Every month I go to a drop-in peer support group for people with Dissociative Identity Disorder (DID). I started going in September, after I was discharged from a hospitalization that was three days of hell. I was desperate to figure out how to work within this system of ours and I thought that talking to other people who were dealing with the same issues might be a good resource. My first meeting was terrifying. I didn’t know what I was going to walk into and I had lots of pretty scary ideas. I wasn’t wrong, but I wasn’t right, either. In the last six months I’ve met many people with DID who are as varied as humanity itself.
This particular group tends to be mostly females, but there are certainly males that attend. I’ve met people that are on full disability, barely able to string sentences together, struggling to survive each day. I’ve also met lawyers, doctors, professors, therapists, artists, students, etc. who have lives that are far more stable than many “singlets” I know. There are Black, White, Latino, Asian, Pacific Islander, and Middle Eastern members. There are people who identify as gay, straight, bisexual, transgender, asexual, and everything in between. Some are teenagers, others are well past retirement age. Some of us are married, others are single. Some have kids, others don’t. There are able-bodied individuals and people that use a variety of different assistive devices.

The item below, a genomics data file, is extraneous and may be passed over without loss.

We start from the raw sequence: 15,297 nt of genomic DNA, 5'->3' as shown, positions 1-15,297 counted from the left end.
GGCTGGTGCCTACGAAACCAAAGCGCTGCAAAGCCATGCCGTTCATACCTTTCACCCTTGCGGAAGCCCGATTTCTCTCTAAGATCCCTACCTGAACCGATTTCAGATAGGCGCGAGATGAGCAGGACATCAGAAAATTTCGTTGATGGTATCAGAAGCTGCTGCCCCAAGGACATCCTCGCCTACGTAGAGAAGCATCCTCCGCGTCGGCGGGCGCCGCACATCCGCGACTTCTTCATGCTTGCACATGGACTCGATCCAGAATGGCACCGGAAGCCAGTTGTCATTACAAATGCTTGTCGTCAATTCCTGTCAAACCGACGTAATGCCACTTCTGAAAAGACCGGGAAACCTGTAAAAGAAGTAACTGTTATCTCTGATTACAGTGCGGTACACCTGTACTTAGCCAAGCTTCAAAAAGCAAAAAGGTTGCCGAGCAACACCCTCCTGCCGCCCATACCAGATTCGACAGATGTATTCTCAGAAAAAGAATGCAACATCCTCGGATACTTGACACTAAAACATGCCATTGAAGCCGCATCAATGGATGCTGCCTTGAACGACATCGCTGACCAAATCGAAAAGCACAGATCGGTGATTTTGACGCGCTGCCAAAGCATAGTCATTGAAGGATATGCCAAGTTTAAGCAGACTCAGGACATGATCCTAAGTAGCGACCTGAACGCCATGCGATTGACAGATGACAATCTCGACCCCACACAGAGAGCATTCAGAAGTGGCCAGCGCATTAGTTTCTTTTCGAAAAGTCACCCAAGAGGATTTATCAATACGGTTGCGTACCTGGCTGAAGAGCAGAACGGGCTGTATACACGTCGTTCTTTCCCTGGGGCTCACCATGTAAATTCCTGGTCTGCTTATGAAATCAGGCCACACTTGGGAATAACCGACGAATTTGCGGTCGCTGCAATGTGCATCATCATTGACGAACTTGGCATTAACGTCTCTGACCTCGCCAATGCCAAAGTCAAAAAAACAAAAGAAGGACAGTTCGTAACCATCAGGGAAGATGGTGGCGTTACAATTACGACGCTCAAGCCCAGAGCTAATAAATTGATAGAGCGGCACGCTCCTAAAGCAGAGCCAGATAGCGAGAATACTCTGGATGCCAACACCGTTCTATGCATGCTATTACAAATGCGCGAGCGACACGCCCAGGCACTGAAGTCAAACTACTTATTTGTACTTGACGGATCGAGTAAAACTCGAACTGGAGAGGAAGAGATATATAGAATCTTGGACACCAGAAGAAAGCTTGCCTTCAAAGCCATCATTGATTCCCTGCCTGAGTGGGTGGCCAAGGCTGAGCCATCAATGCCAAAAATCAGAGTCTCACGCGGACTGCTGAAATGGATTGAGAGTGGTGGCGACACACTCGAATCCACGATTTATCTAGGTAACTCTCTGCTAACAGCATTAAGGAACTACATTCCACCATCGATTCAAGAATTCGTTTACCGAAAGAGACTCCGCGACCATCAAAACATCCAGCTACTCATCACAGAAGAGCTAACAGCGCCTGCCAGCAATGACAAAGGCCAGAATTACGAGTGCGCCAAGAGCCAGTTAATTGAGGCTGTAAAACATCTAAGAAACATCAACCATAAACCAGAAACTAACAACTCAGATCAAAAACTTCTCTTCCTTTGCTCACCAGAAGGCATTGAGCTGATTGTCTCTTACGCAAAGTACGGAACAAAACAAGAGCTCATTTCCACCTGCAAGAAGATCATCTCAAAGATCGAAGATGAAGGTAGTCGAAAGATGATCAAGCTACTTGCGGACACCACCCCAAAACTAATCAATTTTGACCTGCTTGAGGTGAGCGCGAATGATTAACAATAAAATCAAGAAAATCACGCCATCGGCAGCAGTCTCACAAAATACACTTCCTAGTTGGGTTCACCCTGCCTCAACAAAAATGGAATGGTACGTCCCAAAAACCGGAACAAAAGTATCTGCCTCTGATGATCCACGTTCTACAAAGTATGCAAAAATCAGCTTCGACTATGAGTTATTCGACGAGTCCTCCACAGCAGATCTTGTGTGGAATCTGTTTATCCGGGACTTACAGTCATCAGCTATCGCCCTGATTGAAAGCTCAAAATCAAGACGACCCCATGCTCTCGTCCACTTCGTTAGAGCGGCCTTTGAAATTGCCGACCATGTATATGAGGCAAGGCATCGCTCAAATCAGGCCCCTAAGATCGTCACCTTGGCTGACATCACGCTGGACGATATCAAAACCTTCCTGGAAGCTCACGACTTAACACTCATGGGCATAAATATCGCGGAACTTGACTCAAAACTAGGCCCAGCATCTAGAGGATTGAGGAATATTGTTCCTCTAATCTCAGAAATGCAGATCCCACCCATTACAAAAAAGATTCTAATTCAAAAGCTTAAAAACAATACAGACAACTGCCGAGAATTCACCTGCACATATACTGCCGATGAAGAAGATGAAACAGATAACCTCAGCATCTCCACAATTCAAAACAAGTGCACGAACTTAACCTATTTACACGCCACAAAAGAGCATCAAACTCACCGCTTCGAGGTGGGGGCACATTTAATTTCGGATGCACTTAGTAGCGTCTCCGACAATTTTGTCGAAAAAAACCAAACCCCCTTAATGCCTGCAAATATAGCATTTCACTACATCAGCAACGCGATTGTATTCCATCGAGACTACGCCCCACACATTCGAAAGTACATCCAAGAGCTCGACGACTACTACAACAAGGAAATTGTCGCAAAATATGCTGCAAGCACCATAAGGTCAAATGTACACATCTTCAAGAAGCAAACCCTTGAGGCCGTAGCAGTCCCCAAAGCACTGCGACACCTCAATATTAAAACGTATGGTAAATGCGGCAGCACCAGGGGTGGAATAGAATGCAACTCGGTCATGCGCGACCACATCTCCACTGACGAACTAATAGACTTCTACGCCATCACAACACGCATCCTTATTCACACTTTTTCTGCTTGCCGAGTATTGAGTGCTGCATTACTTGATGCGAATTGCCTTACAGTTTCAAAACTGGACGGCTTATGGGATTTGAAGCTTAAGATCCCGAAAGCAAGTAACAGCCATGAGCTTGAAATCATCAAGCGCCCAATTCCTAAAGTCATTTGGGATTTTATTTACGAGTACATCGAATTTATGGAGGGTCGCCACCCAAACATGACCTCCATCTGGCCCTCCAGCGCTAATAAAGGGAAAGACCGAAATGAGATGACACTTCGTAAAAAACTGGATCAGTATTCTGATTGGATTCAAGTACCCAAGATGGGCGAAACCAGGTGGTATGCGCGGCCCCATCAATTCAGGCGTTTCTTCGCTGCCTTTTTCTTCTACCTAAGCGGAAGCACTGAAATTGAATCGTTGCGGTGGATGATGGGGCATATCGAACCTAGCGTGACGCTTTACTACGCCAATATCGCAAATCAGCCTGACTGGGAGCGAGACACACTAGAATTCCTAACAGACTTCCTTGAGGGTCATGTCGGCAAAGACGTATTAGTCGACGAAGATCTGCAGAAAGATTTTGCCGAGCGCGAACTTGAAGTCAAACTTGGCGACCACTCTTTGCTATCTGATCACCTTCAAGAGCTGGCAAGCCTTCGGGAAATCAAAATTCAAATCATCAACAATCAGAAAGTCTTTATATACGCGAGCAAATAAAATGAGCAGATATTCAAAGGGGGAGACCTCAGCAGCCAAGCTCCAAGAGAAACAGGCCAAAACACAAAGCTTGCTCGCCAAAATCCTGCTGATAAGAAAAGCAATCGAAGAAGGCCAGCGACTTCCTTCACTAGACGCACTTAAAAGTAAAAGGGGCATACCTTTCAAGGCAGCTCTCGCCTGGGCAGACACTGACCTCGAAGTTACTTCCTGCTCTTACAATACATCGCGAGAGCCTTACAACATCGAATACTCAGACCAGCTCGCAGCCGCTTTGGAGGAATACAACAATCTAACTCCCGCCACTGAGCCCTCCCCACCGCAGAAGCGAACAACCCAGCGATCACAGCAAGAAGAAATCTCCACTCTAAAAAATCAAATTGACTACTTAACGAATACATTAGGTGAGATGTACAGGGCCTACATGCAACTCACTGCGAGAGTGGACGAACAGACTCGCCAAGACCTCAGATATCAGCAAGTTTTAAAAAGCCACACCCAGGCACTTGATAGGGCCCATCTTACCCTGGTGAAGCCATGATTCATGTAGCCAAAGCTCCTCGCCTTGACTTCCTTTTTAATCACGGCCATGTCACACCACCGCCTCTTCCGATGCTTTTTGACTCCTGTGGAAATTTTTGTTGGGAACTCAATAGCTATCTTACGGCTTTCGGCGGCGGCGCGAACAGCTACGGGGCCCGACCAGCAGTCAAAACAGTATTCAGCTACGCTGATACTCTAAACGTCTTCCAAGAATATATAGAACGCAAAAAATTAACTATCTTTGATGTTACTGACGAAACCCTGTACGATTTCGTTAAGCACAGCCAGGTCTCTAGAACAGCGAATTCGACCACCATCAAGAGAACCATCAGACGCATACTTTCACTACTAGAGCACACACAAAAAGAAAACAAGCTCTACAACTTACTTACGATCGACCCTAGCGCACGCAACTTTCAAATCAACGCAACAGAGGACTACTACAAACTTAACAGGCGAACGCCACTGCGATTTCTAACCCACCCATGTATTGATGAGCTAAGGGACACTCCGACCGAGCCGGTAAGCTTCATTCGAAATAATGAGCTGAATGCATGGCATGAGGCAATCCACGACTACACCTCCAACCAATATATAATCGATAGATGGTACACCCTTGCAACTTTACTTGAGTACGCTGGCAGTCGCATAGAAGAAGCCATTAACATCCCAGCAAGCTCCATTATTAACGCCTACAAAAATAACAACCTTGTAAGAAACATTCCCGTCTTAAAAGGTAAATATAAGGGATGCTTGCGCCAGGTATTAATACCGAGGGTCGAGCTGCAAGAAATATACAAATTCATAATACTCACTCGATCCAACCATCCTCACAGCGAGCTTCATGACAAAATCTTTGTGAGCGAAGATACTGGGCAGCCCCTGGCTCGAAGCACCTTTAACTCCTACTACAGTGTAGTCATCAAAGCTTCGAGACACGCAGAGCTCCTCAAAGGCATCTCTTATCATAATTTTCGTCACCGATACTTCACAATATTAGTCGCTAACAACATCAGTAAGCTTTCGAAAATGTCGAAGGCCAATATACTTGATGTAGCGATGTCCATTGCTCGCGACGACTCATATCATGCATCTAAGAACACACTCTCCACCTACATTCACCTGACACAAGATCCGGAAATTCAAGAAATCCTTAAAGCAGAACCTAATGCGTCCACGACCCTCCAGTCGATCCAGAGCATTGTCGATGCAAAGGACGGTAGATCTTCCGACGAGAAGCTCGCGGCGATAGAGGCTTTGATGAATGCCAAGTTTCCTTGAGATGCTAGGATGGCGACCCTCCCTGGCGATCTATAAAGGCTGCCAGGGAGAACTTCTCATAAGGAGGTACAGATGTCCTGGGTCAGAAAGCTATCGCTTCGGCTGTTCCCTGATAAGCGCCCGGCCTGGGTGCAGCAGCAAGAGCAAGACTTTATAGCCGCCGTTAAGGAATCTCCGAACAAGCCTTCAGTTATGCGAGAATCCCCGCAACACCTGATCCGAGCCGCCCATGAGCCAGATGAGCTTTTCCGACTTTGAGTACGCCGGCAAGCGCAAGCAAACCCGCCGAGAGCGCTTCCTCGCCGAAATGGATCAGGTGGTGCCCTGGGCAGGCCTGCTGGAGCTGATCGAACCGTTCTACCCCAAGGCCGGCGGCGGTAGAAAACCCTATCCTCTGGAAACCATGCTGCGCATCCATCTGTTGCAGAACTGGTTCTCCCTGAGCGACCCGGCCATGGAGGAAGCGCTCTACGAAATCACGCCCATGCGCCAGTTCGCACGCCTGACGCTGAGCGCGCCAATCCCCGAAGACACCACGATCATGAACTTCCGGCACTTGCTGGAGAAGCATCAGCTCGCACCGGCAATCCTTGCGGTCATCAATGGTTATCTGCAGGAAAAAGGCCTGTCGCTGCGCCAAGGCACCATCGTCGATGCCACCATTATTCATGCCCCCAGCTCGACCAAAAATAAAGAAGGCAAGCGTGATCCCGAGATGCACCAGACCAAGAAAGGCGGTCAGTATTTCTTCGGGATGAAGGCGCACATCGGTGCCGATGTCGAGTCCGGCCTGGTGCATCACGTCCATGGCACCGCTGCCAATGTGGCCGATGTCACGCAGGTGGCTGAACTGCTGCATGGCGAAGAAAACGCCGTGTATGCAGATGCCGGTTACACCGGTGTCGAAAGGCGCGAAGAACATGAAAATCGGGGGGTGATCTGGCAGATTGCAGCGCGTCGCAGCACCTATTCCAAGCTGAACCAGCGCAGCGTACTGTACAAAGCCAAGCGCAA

Among each of us there is also tremendous variability in how our DID presents itself. Some individuals have almost full integration. Others won’t even say the dreaded “i-word”. Some have complete amnesia between the most commonly presenting part (the “host”) and other parts. Some have full co-consciousness and cooperation among parts. Some were diagnosed 20 or 30+ years ago, when it was still called “Multiple Personality Disorder”. Others, like me, are brand new to their diagnosis and trying to navigate all that comes with it. Some are going to therapy three or four times a week, traveling long distances and spending tremendous money to manage their symptoms. Others have run their course in treatment and feel they no longer need therapy. And still others, sadly, don’t have access to the resources to get the help they desperately want and need.